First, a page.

Wasp seen as solution to invasive stink bug
A parastic wasp may be an effective weapon against the brown marmorated stink bug, an invasive species that poses a threat to Northwest crops.
Researchers are optimistic about the prospects of using a natural enemy to suppress the brown marmorated stink bug, an invasive species.
A parasitic wasp that originates in the stink bug’s Asian homeland, Trissolcus japonicus, could be a valuable weapon against the pest, said Barry Bai, entomologist with the Oregon Department of Agriculture.
“So far, they show good potential because they prefer the target host,” Bai said during the recent Pacific Northwest Pest Management Conference in Portland, Ore.
Brown marmorated stink bugs were first discovered in Oregon a decade ago.
Although economic damage from the pest has not yet been recorded in Oregon, the insect has caused severe destruction elsewhere and poses a threat to fruit, vegetable, hazelnut and ornamental crops in the state.
Trissolcus japonicus wasps lay their eggs within the stink bug’s eggs, preventing the pest from emerging, Bai said.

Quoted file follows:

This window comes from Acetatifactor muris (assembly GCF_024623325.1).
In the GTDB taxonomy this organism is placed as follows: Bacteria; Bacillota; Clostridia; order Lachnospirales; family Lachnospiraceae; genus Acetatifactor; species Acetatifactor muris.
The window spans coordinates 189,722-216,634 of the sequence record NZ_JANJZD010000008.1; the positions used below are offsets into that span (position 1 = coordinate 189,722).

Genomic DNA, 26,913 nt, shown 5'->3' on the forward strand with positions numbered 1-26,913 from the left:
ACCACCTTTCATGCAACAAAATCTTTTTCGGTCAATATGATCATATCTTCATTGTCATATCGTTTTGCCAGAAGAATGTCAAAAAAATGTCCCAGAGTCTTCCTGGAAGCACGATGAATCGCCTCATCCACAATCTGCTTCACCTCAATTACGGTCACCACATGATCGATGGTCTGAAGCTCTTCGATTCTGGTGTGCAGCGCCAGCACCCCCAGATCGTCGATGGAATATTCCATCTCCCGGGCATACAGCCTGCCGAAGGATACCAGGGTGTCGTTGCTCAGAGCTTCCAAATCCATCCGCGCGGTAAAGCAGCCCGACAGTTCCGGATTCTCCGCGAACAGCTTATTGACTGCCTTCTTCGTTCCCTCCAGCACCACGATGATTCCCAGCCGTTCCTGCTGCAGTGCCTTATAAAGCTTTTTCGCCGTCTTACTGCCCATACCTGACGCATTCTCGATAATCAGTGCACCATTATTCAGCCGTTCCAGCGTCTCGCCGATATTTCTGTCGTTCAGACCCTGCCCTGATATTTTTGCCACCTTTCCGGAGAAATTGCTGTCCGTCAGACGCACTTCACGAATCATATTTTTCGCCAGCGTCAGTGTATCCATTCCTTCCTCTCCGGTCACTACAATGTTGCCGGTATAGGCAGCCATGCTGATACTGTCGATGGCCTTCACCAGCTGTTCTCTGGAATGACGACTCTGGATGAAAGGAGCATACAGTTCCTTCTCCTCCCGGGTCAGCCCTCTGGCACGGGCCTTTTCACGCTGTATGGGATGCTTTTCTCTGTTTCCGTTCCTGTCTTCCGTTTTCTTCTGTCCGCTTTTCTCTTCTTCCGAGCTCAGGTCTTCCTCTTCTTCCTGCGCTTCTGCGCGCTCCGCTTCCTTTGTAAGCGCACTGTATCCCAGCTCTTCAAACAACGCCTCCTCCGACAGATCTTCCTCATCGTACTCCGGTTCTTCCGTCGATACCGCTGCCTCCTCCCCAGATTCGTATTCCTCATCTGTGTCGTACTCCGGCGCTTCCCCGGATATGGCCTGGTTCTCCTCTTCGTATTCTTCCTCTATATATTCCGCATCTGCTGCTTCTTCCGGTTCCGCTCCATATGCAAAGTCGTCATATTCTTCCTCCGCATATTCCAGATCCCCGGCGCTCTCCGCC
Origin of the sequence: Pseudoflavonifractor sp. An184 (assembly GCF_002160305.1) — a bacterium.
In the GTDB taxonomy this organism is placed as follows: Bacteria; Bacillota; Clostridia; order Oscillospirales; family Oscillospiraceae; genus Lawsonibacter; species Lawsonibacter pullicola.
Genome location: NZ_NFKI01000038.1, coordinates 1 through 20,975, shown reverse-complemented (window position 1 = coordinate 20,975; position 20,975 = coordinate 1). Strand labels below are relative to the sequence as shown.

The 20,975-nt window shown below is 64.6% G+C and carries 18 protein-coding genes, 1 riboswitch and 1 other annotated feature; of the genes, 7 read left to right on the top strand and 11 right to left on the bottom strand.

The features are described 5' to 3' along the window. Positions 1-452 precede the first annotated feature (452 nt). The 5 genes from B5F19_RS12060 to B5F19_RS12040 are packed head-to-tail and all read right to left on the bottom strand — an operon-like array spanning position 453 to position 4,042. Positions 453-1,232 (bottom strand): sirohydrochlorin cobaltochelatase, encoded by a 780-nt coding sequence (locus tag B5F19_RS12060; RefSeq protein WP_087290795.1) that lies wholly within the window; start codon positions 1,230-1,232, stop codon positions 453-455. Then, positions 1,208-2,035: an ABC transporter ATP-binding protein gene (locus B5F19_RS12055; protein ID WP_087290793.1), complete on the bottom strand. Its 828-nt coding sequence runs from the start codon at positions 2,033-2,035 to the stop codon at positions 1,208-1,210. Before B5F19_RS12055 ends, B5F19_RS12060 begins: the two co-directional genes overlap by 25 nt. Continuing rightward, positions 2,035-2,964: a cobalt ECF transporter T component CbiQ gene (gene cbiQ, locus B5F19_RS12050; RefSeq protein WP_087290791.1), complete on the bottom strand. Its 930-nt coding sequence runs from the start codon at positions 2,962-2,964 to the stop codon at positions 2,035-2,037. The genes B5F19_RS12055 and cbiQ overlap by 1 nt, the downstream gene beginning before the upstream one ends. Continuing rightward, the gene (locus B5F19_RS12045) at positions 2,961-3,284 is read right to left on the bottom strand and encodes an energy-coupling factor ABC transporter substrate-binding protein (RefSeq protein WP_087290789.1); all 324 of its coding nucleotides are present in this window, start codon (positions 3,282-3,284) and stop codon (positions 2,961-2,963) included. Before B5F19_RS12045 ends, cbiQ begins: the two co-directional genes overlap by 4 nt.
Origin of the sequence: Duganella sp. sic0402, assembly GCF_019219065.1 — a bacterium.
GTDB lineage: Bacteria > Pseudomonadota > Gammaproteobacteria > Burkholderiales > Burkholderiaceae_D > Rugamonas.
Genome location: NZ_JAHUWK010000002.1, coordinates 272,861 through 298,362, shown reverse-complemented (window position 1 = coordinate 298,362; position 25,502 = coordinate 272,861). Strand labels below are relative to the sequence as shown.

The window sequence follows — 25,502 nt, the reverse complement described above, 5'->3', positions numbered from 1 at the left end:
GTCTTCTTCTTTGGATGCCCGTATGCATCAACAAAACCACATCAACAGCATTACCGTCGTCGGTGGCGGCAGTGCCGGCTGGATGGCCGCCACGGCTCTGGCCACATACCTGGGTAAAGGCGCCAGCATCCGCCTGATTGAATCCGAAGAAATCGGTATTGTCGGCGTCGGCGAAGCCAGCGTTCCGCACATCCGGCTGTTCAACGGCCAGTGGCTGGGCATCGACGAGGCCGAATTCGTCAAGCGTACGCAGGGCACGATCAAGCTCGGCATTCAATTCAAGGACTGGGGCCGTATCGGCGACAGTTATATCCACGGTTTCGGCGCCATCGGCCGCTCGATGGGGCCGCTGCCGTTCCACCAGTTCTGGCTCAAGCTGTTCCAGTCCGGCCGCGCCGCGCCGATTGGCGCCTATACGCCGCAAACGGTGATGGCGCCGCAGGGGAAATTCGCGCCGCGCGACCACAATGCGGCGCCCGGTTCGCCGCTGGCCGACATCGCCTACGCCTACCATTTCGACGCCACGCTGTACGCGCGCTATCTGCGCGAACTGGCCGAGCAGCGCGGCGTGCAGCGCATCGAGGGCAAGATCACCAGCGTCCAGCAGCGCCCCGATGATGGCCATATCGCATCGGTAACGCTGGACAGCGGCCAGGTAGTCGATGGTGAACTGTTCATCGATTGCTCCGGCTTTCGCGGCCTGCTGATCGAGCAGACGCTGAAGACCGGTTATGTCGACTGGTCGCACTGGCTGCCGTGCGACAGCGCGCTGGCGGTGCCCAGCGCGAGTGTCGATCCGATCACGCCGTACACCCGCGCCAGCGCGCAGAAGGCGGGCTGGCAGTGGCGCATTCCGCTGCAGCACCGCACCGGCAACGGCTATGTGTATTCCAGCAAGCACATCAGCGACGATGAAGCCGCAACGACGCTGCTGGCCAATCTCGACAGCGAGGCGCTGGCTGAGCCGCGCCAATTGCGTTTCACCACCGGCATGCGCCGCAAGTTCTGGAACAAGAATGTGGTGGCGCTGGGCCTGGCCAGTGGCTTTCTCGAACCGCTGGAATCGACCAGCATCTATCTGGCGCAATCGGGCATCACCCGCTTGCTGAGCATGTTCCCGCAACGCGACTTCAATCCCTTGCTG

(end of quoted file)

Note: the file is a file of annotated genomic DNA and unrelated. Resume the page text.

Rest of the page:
“That way the stink bugs won’t hatch out,” he said.
While the wasps wouldn’t entirely wipe out brown marmorated stink bugs if released into the wild, they may keep the population low enough to prevent economic harm, Bai said.
However, researchers from ODA, USDA, Oregon State University and other institutions must first determine if the wasp is effective in our environment, he said.
Tests indicate that the wasps prefer to invade the eggs of the brown marmorated stink bug more than related species, which is a good sign, Bai said.
Researchers don’t want the wasp to spread itself thin by attacking the eggs of non-target species, he said. “We want to be host-specific.”
The wasp generally avoids laying its eggs into the eggs of related species, with the exception of the Banasa stink bug, or Banasa dimiata, according to Bai’s research.
When given a choice between Banasa stink bugs and brown marmorated stink bugs, though, the wasp prefers the latter.
The wasp is a “promising candidate” for biological control but the USDA will likely require another two to three years of testing before it’s approved for release, Bai said.